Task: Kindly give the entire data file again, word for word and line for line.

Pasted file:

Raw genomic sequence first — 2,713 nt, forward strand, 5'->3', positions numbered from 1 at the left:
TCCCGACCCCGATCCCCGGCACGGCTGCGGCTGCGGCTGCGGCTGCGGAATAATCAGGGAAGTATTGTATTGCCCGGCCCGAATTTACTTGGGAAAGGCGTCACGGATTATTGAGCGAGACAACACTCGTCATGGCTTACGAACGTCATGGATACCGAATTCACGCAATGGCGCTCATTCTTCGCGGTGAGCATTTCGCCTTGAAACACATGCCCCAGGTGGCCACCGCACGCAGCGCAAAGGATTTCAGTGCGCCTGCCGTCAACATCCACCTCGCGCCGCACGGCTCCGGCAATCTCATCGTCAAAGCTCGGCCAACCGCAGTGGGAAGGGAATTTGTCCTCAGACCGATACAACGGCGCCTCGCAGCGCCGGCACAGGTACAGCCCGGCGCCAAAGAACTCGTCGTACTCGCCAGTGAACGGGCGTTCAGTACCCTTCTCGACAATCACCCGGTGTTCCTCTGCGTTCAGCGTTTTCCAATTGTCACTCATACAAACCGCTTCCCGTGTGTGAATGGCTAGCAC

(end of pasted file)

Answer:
Raw genomic sequence first — 2,713 nt, forward strand, 5'->3', positions numbered from 1 at the left:
TCCCGACCCCGATCCCCGGCACGGCTGCGGCTGCGGCTGCGGCTGCGGAATAATCAGGGAAGTATTGTATTGCCCGGCCCGAATTTACTTGGGAAAGGCGTCACGGATTATTGAGCGAGACAACACTCGTCATGGCTTACGAACGTCATGGATACCGAATTCACGCAATGGCGCTCATTCTTCGCGGTGAGCATTTCGCCTTGAAACACATGCCCCAGGTGGCCACCGCACGCAGCGCAAAGGATTTCAGTGCGCCTGCCGTCAACATCCACCTCGCGCCGCACGGCTCCGGCAATCTCATCGTCAAAGCTCGGCCAACCGCAGTGGGAAGGGAATTTGTCCTCAGACCGATACAACGGCGCCTCGCAGCGCCGGCACAGGTACAGCCCGGCGCCAAAGAACTCGTCGTACTCGCCAGTGAACGGGCGTTCAGTACCCTTCTCGACAATCACCCGGTGTTCCTCTGCGTTCAGCGTTTTCCAATTGTCACTCATACAAACCGCTTCCCGTGTGTGAATGGCTAGCAC